The trucking industry has been facing a recession for nearly four years, as freight volumes began to decrease in 2006 and persisted through the downturn of the overall market. As gas prices escalated when oil was trading at $140/barrel and transportation demand pulled back, many trucking companies were forced into bankruptcy. Even, YRC Worldwide (Nasdaq:YRCW) was on the verge of collapse in 2009.

Andy Ahern, of Ahern and Associates stated that he would be surprised if at least 2,500 trucking companies did not go bankrupt in 2010. In 2008 and 2009 5,500 and 2,200 truckers went bankrupt respectively.

IN PICTURES: 5 Investing Statements That Make You Sound Stupid

Trucking Opportunity
Despite this disappointing trend, an optimal opportunity may exist to invest in the trucking industry. Firstly, those remarks about bankruptcies were made in February when the economic outlook remained gloomy and volumes had not experienced a full rebound. the situation is slowly being reversed. In its latest quarterly report, Vitran Corporation (Nasdaq:VTNC) experienced a 293% increase in net income due to an increased number of shipments and total shipment weight. The railroads have experienced a similar trend as CSX Corporation (NYSE:CSX) reported an increase of 44% in metal shipping volumes and 63% in automotive. (Learn about the companies that aren't affected by market downturns, read 4 Characteristics Of Recession-Proof Companies.)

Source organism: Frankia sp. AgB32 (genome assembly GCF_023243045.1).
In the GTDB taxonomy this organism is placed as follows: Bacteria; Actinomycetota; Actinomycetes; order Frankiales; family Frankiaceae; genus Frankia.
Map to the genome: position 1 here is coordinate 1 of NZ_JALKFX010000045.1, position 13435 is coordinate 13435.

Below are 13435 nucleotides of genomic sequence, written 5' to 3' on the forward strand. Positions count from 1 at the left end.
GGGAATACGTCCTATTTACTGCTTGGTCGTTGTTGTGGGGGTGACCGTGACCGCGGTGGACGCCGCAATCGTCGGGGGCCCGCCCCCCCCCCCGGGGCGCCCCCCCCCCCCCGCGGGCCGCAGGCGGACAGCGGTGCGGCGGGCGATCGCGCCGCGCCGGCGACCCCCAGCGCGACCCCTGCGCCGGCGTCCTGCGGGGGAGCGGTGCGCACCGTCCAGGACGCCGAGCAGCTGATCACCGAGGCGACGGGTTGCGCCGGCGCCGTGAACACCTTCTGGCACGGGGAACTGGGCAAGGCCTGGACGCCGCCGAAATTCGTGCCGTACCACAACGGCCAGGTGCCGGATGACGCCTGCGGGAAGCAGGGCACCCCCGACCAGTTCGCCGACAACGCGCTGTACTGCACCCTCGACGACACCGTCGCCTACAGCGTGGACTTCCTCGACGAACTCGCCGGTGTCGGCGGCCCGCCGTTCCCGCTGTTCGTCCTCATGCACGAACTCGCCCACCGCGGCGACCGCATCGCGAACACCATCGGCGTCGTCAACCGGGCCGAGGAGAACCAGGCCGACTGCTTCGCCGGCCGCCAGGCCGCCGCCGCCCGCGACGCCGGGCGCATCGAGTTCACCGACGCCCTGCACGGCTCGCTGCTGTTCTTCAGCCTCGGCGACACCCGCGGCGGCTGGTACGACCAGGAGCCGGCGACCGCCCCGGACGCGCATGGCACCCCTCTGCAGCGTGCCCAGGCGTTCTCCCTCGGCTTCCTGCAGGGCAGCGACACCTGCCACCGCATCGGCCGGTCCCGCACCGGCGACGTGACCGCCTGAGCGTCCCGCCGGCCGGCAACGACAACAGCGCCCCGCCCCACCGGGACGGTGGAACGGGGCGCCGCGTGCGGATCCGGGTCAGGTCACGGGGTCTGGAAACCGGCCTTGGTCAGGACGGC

Railroad Correlation
A strong correlation exists between railroad shipping volumes and those associated with trucking; trains deliver goods to hubs, which are then transferred to their final destination via trucks. The Association of American Railroads recently reported that monthly freight volume is up 4.1% from 2009, but still down 14.6% compared to 2008 levels. Such data signals that there is still room for improvement in the transportation industry as industrial activity continues to resume. Trucking companies such as Con-way (NYSE:CNW) which experienced a volume surge to record levels, still have room to appreciate in value once the industry reverts to pre-recession levels.